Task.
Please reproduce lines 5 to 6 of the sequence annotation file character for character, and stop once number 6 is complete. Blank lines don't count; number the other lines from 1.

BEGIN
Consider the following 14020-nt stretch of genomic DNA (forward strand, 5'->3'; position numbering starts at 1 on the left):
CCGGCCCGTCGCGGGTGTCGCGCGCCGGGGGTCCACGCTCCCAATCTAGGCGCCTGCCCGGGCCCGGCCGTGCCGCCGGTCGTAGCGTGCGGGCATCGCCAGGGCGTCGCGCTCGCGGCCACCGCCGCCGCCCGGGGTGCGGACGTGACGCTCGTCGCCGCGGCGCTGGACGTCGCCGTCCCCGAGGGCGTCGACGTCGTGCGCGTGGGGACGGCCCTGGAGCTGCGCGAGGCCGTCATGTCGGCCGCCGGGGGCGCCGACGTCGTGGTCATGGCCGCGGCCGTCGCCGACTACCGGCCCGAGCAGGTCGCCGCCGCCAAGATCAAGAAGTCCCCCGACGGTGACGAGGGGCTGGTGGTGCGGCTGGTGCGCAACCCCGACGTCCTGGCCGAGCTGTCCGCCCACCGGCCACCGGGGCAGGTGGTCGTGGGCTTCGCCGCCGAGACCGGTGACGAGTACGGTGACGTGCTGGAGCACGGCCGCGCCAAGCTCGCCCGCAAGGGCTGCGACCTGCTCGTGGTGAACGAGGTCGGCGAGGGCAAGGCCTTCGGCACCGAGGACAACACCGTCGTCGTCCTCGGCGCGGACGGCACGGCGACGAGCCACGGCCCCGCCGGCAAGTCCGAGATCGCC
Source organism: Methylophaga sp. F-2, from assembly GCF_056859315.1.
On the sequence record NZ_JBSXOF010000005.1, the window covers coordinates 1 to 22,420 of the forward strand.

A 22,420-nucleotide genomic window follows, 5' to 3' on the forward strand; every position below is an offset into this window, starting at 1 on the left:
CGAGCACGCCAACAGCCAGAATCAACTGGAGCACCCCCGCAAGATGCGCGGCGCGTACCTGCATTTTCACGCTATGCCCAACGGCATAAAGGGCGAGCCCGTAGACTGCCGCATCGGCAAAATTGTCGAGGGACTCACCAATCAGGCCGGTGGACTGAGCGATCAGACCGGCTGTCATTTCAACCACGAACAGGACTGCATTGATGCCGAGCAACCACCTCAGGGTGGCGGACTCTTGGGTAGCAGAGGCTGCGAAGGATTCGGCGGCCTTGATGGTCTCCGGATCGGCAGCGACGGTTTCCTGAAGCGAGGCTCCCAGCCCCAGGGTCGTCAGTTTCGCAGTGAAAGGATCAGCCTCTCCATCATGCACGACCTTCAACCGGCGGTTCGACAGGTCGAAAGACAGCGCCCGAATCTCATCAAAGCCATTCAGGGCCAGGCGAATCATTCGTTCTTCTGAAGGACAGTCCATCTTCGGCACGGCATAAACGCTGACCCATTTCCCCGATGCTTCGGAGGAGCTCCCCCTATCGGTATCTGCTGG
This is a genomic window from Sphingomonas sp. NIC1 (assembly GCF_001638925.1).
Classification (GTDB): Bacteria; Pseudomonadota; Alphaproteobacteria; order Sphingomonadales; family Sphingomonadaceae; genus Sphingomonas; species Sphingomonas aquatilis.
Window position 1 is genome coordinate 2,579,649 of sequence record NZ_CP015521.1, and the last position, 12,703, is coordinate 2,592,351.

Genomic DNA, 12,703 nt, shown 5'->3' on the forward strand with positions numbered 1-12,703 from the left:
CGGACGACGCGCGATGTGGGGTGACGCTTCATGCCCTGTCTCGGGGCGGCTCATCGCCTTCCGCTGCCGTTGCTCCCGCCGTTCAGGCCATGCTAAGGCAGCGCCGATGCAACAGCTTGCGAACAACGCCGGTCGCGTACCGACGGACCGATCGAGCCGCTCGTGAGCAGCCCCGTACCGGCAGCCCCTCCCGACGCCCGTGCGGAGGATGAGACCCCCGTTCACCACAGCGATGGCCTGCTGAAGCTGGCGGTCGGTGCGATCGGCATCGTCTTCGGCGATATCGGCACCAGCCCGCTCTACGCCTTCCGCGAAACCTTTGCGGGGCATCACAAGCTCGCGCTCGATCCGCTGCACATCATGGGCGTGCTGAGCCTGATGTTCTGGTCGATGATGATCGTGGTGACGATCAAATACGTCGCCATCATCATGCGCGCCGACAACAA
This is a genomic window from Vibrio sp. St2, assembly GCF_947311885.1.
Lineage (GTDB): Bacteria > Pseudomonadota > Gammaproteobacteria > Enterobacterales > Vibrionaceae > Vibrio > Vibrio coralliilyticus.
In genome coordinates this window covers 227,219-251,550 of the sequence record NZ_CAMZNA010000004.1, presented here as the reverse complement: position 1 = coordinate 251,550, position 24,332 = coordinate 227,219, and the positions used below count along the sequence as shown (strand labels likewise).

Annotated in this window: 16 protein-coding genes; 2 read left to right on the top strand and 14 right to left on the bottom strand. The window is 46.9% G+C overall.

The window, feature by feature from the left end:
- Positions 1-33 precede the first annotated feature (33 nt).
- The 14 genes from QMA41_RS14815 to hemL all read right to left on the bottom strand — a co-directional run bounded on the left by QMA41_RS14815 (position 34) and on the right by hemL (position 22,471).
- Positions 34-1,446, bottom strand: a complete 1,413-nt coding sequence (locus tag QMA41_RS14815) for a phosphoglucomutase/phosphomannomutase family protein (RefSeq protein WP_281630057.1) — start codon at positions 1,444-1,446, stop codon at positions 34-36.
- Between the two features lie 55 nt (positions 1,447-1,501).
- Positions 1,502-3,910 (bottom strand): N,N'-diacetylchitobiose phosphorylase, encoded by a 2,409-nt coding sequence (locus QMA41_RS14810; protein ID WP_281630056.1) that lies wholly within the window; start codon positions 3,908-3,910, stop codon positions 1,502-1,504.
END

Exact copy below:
A 22,420-nucleotide genomic window follows, 5' to 3' on the forward strand; every position below is an offset into this window, starting at 1 on the left:
CGAGCACGCCAACAGCCAGAATCAACTGGAGCACCCCCGCAAGATGCGCGGCGCGTACCTGCATTTTCACGCTATGCCCAACGGCATAAAGGGCGAGCCCGTAGACTGCCGCATCGGCAAAATTGTCGAGGGACTCACCAATCAGGCCGGTGGACTGAGCGATCAGACCGGCTGTCATTTCAACCACGAACAGGACTGCATTGATGCCGAGCAACCACCTCAGGGTGGCGGACTCTTGGGTAGCAGAGGCTGCGAAGGATTCGGCGGCCTTGATGGTCTCCGGATCGGCAGCGACGGTTTCCTGAAGCGAGGCTCCCAGCCCCAGGGTCGTCAGTTTCGCAGTGAAAGGATCAGCCTCTCCATCATGCACGACCTTCAACCGGCGGTTCGACAGGTCGAAAGACAGCGCCCGAATCTCATCAAAGCCATTCAGGGCCAGGCGAATCATTCGTTCTTCTGAAGGACAGTCCATCTTCGGCACGGCATAAACGCTGACCCATTTCCCCGATGCTTCGGAGGAGCTCCCCCTATCGGTATCTGCTGG